Inflation and high gas prices did not deter guests from dining at Applebee’s and IHOP, the parent company Dine Brands Global Inc. said Wednesday.
“We’re a value brand. Affordability, we lead,” said John Cywinski, Applebee’s president.
John Peyton, Dine Brands Global Inc.’s CEO, added that when grocery prices rise faster than restaurant prices, as they have, brands like Applebee’s and IHOP benefit.
In addition, quick-service chains have raised menu prices faster than casual dining brands, he noted, and wages have increased in recent months largely among earners at the lower-income levels, which includes Applebee’s and IHOPs customers.
“They grew wages at 5% to 6% last quarter, which gives them some confidence at a time when prices are rising,” Peyton said, noting the trend is likely to give both full-service brands momentum for the rest of the year.
Still, like many restaurant companies, Applebee’s and IHOP continue to struggle with staffing. Peyton said the mostly franchised chains were at about 90% of full staffing capacity, keeping some restaurants from full operating hours and slowing table turns. And supply chain disruptions and food and fuel inflation continued to be a challenge.
The Glendale, Calif.-based company has been investing in technology to boost efficiency, along with adding drive-thru windows for Applebee's and digital ordering for carside pickup, as well as is continuing to invest in ghost kitchens and virtual brands to build on kitchen capacity and expand the brands’ reach.
Internationally, 10 new ghost kitchens opened during the quarter, and virtual brands are now being operated out of 280 IHOP kitchens in 13 markets, including Thrilled Cheese and Super Mega Dilla. IHOP hopes to have virtual brands in 1,000 restaurants over the next several months.
During the March 31-ended quarter, domestic same-store sales increased 14.3% at Applebee’s and 18.1% at IHOP. With dine-in guests returning, off-premises sales accounted for 27.6% of sales at Applebee’s and 24.6% at IHOP.
Cywinski said the quarter marked the fifth consecutive quarter of year-over-year same-store sales growth for the brand. Sales were slower in January, as a result of Omicron, but climbed through the quarter as pandemic fears waned.
In March, Applebee’s hit its highest weekly sales volume under Dine ownership at $57,600 — compared with last year’s then-record-setting volumes of $50,500 per week.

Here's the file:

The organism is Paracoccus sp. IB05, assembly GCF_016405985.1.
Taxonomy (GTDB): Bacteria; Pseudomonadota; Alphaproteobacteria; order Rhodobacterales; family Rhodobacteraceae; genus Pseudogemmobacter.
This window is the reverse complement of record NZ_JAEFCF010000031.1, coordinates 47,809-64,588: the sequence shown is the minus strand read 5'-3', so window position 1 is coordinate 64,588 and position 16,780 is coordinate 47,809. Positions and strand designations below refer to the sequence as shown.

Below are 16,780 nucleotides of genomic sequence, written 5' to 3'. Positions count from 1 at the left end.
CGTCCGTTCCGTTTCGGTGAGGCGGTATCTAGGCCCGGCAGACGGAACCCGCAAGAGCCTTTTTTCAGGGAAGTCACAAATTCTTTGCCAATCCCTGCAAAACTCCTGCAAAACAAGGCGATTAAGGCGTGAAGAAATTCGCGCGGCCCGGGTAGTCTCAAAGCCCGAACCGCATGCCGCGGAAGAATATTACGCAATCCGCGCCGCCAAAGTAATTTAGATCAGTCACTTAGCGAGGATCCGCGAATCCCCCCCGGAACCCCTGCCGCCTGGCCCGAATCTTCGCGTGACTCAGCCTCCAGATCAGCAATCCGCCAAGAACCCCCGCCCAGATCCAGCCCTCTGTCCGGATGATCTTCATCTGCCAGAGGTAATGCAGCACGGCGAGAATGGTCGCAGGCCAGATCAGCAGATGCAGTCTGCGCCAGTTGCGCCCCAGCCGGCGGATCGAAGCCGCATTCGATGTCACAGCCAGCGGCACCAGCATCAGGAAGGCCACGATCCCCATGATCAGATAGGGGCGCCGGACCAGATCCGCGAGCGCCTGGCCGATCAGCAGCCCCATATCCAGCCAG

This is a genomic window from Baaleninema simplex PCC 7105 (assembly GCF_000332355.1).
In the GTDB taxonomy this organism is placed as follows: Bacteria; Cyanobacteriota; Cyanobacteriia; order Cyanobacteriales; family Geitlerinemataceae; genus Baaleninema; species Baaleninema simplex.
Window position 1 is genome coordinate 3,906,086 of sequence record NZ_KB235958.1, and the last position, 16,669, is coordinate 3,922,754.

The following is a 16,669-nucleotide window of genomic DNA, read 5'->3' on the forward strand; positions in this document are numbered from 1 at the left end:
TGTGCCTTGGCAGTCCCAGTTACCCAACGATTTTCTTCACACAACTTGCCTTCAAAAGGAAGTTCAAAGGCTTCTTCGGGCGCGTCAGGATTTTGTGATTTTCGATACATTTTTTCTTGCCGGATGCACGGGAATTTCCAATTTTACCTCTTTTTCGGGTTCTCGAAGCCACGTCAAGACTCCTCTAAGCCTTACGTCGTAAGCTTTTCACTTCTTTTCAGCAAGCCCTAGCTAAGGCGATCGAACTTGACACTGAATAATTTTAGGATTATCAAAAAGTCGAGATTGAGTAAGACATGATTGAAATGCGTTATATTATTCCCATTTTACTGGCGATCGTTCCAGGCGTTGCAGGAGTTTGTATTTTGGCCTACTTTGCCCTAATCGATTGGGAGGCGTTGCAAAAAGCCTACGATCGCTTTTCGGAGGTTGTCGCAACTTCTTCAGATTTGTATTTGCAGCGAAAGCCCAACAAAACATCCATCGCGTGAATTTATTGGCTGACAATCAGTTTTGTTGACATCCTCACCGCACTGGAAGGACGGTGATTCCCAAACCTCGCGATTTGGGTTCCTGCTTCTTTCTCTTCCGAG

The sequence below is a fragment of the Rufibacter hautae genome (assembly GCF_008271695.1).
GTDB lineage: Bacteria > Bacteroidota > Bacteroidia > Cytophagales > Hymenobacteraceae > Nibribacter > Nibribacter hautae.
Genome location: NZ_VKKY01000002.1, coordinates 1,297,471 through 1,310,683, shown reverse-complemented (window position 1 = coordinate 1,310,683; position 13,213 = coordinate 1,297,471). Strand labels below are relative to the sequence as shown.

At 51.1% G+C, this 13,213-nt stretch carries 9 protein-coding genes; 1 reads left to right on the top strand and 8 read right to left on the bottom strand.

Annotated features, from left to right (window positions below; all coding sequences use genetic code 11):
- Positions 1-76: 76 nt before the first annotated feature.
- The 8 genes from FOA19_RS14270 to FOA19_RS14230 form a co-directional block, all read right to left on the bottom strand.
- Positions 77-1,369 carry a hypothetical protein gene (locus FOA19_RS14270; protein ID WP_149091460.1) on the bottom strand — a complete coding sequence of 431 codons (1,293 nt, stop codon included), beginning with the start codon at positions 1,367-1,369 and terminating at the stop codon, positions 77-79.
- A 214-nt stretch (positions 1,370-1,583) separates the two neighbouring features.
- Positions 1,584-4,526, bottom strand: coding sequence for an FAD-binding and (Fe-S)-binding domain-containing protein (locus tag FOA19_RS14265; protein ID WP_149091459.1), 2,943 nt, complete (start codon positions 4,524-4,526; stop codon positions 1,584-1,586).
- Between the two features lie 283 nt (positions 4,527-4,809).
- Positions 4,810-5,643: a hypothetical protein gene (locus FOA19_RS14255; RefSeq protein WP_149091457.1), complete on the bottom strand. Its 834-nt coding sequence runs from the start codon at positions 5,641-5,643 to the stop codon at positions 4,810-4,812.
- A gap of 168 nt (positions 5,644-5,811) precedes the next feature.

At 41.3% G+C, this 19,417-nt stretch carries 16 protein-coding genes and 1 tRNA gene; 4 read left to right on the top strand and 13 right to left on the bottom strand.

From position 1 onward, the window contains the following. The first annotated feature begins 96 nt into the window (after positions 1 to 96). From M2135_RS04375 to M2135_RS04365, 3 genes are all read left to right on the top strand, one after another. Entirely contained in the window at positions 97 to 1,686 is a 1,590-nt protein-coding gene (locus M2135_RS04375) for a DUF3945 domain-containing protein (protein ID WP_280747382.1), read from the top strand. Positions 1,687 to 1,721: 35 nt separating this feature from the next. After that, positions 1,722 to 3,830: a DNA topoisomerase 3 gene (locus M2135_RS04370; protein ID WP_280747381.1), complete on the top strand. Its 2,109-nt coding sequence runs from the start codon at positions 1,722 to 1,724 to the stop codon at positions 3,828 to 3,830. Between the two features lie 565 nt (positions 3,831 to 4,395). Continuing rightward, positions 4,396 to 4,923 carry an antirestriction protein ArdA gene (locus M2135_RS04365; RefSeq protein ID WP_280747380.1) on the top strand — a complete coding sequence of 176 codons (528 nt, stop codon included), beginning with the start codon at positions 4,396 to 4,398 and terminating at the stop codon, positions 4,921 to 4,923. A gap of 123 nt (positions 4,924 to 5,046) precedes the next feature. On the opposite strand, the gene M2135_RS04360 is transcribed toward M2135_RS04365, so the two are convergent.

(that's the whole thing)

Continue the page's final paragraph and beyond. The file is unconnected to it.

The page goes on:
Cywinski said about 72% of Applebee’s business during the quarter was dine in, with 14% from carside to-go and 14% from delivery, with off-premise sales averaging between $14,000 and $15,000 per week.
He noted that franchisees increased menu prices between 5% and 6% during the first quarter.
IHOP’s average weekly sales were $36,000, up 19% over the same period last year. Off-premises contributed about $8,900, more than double pre-pandemic levels, said IHOP president Jay Johns.
In mid-April, IHOP began promoting its new International Bank of Pancakes loyalty program, in which members can earn PanCoins toward a free short stack and other menu items.
Applebee’s over the past five years has closed about 300 underperforming units, and the company has projected the shrinkage will continue this year, with between five and 15 fewer units expected to close. But Cywinski said the brand is poised to begin growing again in 2023.
The company reiterated guidance projecting net openings of between 50 and 65 IHOP locations, and the expectation that Applebee’s will shrink by between 5 and 15 units. The brands ended the quarter with 1,676 Applebee’s, of which 69 were company owned, and 1,741 IHOP units, all of which were either franchised or area license locations.
Consolidated revenues grew 13% during the quarter to $230 million. Net income was $24.8 million, or $1.45 per share, compared with $25.6 million, or $1.51 per share, a year ago.
CORRECTION: This article has been updated to correct the weekly sales volume high for Applebee's in 2021.
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